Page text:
The St. Petersburg Little Theatre tackles Lost in Yonkers, considered Neil Simon's "serious" drama.
By MARTY CLEAR
Published June 12, 2003
The cast of Lost in Yonkers, a play built around a World War II-era family.
There were two reasons Christine White wanted to direct Lost in Yonkers.
"No. 1, it's Neil Simon," she said. "No. 2, I think it's his best work, because even though he's a comedy writer, this is more of a drama."
You usually know pretty much what to expect from a Neil Simon play. Colorful but two-dimensional characters, endless streams of wisecracks, wacky but familiar sitcom premises. A refreshing swim in the shallow end of the pool.
In the 1980s, starting with his autobiographical trilogy (Brighton Beach Memoirs, Biloxi Blues and Broadway Bound), Simon started injecting more substance into his plays. With Lost in Yonkers, for which he won the Pulitzer Prize in 1991, Simon made the switch to full-blown drama.
The play is built around a weird World War II-era family. Widower Eddie owes money to loan sharks, and has to make an extended business trip to earn some money. He deposits his two sons with their cruel grandma and their none-too-bright Aunt Bella for 10 months.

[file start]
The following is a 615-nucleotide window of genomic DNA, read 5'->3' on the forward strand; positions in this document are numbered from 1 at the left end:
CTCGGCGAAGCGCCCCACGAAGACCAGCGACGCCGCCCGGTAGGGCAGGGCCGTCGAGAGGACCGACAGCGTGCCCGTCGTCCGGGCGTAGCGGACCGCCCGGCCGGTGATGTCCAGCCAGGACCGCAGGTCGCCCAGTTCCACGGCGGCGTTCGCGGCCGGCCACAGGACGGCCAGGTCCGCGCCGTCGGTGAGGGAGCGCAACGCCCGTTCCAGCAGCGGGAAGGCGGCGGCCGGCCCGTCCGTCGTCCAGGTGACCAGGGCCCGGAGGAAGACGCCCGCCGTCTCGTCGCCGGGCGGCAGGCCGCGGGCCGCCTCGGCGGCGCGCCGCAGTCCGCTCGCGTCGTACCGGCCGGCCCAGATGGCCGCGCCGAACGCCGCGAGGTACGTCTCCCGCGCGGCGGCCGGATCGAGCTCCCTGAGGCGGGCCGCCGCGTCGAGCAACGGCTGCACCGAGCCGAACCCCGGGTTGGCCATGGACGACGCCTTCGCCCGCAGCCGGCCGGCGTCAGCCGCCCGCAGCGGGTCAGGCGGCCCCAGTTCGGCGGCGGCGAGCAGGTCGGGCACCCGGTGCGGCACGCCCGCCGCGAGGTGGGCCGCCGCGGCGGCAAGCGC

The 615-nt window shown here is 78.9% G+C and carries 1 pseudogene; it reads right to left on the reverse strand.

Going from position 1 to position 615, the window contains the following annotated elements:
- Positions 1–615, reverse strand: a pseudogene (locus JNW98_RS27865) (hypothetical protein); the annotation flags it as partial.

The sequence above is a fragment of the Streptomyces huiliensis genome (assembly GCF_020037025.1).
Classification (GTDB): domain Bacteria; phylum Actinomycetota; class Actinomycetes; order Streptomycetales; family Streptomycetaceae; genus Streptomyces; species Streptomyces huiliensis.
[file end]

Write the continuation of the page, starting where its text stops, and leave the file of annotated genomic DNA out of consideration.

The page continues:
That's pretty much it, as far as plot goes. The two kids learn all the family secrets, and watch as the family unravels and then comes back together.
"It's a very dysfunctional family," White said. "But in the end, you gotta love 'em."
Simon's quirky characters have helped White attract a cast full of St. Petersburg Little Theater favorites, including Ron Zietz, who recently directed a popular production of Annie Get Your Gun at the theater; Sharon Cook, who recently took over the role of the simple Aunt Bella; and Sister Elaine Taylor, who heads the SPLT children's program.
The two boys in the cast have to carry a lot of the weight, and White says she's found young actors who are strong enough to do that.
Nathaniel Beaver, 16, has done a lot of work with Bravo, a children's theater company in Pinellas Park. Ben Robinson, whom White describes as "just about the cutest thing you'd ever want to see," plays the younger brother. SPLT patrons will recognize him from last summer's production of Little Things.
Nostalgia is a big part of the appeal of Lost in Yonkers, and White said she and her colleagues are trying to create a total World War II experience in the theater. Even the lobby will be filled with memorabilia, including period magazines and recorded war updates.
PREVIEW: Lost in Yonkers, tonight through June 22 at the St. Petersburg Little Theatre. Curtain is at 8 p.m. Thursdays, Fridays and Saturdays and 2 p.m. Sundays. Call (727) 866-1973.